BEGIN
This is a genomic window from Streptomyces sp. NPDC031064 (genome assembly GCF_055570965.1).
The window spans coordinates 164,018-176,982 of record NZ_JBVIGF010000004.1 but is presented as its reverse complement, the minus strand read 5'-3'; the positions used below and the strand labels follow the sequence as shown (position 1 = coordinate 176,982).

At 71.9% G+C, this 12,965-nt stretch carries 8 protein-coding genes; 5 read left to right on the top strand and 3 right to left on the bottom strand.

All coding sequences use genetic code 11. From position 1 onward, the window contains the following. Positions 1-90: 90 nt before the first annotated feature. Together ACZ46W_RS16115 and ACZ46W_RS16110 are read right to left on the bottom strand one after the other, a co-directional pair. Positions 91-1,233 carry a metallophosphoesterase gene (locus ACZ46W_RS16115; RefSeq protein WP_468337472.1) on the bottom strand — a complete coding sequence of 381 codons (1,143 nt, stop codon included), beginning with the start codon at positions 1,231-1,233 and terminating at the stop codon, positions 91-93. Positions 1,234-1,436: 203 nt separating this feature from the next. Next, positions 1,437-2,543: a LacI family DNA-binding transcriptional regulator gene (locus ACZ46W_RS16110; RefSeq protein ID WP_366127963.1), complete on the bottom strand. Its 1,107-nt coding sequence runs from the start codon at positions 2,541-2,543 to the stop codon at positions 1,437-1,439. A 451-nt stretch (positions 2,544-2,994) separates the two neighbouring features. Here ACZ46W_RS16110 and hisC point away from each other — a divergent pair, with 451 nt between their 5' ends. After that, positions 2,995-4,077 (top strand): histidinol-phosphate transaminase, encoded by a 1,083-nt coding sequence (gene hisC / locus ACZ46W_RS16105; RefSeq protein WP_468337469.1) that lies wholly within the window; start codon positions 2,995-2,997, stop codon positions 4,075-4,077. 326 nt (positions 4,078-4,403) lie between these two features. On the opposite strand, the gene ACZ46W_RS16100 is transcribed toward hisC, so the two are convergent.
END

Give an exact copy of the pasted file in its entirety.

This is a genomic window from Streptomyces sp. NPDC031064 (genome assembly GCF_055570965.1).
The window spans coordinates 164,018-176,982 of record NZ_JBVIGF010000004.1 but is presented as its reverse complement, the minus strand read 5'-3'; the positions used below and the strand labels follow the sequence as shown (position 1 = coordinate 176,982).

At 71.9% G+C, this 12,965-nt stretch carries 8 protein-coding genes; 5 read left to right on the top strand and 3 right to left on the bottom strand.

All coding sequences use genetic code 11. From position 1 onward, the window contains the following. Positions 1-90: 90 nt before the first annotated feature. Together ACZ46W_RS16115 and ACZ46W_RS16110 are read right to left on the bottom strand one after the other, a co-directional pair. Positions 91-1,233 carry a metallophosphoesterase gene (locus ACZ46W_RS16115; RefSeq protein WP_468337472.1) on the bottom strand — a complete coding sequence of 381 codons (1,143 nt, stop codon included), beginning with the start codon at positions 1,231-1,233 and terminating at the stop codon, positions 91-93. Positions 1,234-1,436: 203 nt separating this feature from the next. Next, positions 1,437-2,543: a LacI family DNA-binding transcriptional regulator gene (locus ACZ46W_RS16110; RefSeq protein ID WP_366127963.1), complete on the bottom strand. Its 1,107-nt coding sequence runs from the start codon at positions 2,541-2,543 to the stop codon at positions 1,437-1,439. A 451-nt stretch (positions 2,544-2,994) separates the two neighbouring features. Here ACZ46W_RS16110 and hisC point away from each other — a divergent pair, with 451 nt between their 5' ends. After that, positions 2,995-4,077 (top strand): histidinol-phosphate transaminase, encoded by a 1,083-nt coding sequence (gene hisC / locus ACZ46W_RS16105; RefSeq protein WP_468337469.1) that lies wholly within the window; start codon positions 2,995-2,997, stop codon positions 4,075-4,077. 326 nt (positions 4,078-4,403) lie between these two features. On the opposite strand, the gene ACZ46W_RS16100 is transcribed toward hisC, so the two are convergent.